By: Michael Choi, MD Immediate Past President of the National Kidney Foundation
In February 2017, shortly after President Trump’s inauguration, The National Kidney Foundation declared that the “Trump Administration Will Know that CKD is a Public Health Priority” and we are excited to say that chronic kidney disease (CKD) is indeed a priority focus for the Administration.
On Friday February 1, The National Kidney Foundation along with other kidney organizations were invited to participate in a small roundtable discussion with Secretary Alex Azar to discuss opportunities to transform kidney care. In his opening remarks the Secretary stated that transforming kidney care and increasing access to transplantation was indeed a priority for him and for the President and that he wanted to hear directly from our organizations on opportunities to improve kidney care. On the Secretary’s list of discussions were key priorities of the National Kidney Foundation including new payment models to improve earlier identification of kidney disease to prevent and delay progression, improve treatment for advanced CKD including a home first approach to dialysis when a pre-emptive transplant is not possible, and increasing access to transplantation, including increasing the supply of kidneys by reducing the number of kidneys that are discarded. The National Kidney Foundation has championed all of these priorities and developed actionable policy recommendations for improvements.
The National Kidney Foundation, working with multi-disciplinary healthcare professionals and kidney patients, developed the CKDintercept alternative payment model, which incentivizes primary care and nephrology practitioners to work together to improve early detection and treatment to delay progression, ease transitions of care for patients who progress and educate patients early on opportunities for a kidney transplant or home dialysis. During the meeting the National Kidney Foundation encouraged the Secretary to adopt these recommendations as it considers new value-based payment models for kidney care; and we sincerely appreciate learning that the Secretary is aligned with these goals.
The National Kidney Foundation was also able to share recommendations from our Home Dialysis Controversies Consensus Conference Series held in November 2017 and November 2018, to study and remove barriers to home dialysis. Patients and health care professionals worked together to develop many recommendations, which included changes to physician payments and suggested changes to Medicare reimbursement for education to increase opportunities for patients to learn about all of their treatment options once they experience kidney failure.
The National Kidney Foundation also shared policy and reimbursement recommendations to reduce the number of kidneys discarded that could have successfully been transplanted giving the patient a longer, higher quality of life than they would have on dialysis. These recommendations came from the National Kidney Foundation’s May 2017 Consensus Conference to Decrease Kidney Discards, which included patients, organ procurement organizations, transplant programs and nephrology practitioners and were published by the Journal Clinical Transplantation online first in October 2018. More than 3600 kidneys were discarded in 2016 and it is estimated half of those kidneys could have been successfully transplanted underscoring the need for significant reforms. We were pleased to hear the Secretary mention kidney discards and state that HHS is exploring opportunities to increase the supply of kidneys so that more patients can benefit from this ideal treatment.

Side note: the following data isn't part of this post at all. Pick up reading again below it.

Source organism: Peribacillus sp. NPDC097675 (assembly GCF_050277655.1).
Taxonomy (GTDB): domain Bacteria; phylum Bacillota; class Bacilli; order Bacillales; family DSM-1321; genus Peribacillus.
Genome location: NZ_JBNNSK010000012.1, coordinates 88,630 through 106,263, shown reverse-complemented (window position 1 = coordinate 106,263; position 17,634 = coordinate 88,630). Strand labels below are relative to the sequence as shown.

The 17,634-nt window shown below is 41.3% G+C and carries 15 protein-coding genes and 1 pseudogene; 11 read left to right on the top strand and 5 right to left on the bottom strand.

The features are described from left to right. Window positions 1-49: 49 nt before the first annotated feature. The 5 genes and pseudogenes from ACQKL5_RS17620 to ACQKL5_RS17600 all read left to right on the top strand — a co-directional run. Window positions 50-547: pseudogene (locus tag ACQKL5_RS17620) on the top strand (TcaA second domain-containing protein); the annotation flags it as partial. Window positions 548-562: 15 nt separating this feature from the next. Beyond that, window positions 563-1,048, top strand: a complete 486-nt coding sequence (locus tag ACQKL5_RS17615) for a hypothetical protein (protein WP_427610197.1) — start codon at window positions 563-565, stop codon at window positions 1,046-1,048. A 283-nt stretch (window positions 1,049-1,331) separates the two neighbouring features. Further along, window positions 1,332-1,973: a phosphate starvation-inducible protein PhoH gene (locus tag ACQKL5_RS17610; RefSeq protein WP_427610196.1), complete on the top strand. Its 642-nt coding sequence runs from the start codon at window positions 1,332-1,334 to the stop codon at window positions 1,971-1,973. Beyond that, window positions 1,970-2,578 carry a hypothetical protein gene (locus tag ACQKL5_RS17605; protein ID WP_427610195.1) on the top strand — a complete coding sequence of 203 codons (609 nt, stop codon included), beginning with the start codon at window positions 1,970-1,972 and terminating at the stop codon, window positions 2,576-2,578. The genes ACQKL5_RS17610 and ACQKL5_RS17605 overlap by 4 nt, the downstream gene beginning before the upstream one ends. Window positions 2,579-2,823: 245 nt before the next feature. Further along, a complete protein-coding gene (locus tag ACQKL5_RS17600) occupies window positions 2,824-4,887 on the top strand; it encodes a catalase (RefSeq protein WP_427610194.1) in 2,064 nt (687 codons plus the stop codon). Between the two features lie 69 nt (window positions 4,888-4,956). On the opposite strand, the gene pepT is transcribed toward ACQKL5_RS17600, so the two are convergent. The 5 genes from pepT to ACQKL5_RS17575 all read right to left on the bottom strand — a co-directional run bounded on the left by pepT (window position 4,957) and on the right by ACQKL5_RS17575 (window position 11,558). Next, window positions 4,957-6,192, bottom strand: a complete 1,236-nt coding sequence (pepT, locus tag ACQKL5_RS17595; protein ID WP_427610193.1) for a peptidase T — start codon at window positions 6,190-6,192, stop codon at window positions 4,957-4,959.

The National Kidney Foundation also voiced our strong support for expanding programs to provide reimbursement of expenses to living donors incurred over the course of donation. Specifically, we thanked the Secretary for the Health Resources & Services Administration’s upcoming pilot to cover lost job wages for living donors that is expected to launch this Summer and we voiced our support for expansion and additional funding for that pilot to cover more living donors and to expand programs, like the National Living Donor Assistance Center (NLDAC), to cover other out-of-pocket expenses such as child and dependent care.
The National Kidney Foundation is optimistic for the future of kidney care and are grateful to the other kidney organizations, American Association of Kidney Patients, American Society of Nephrology, Dialysis Clinics, Inc, and the Renal Physicians Association who also contributed recommendations and emphasized shared goals during the meeting. In addition, to the Secretary, NKF would like to thank Assistant Secretary for Health Admiral Brett Giroir, MD; Deputy Administrator for Innovation & Quality and Director of the Center for Medicare and Medicaid Innovation, Adam Boehler; and Ed Simcox, Chief Technology Officer who participated in the meeting.
The National Kidney Foundation will continue to engage with HHS to advance our recommendations and we greatly appreciate the Secretary’s leadership in making CKD a public health priority.
What a fabulous meeting-so many key points were covered from home dialysis,discarded organs and early intervention programs Johns Hopklins has been talking about the use of organs from questionable donors There is a compelling argument for using them Great job NKF and Secretary Azar The future is looking brighter
Oh wow! This gives me hope for my CKD.
Will this also help when a person needs dialysis? It is so scary how low of a percentage we need to wait.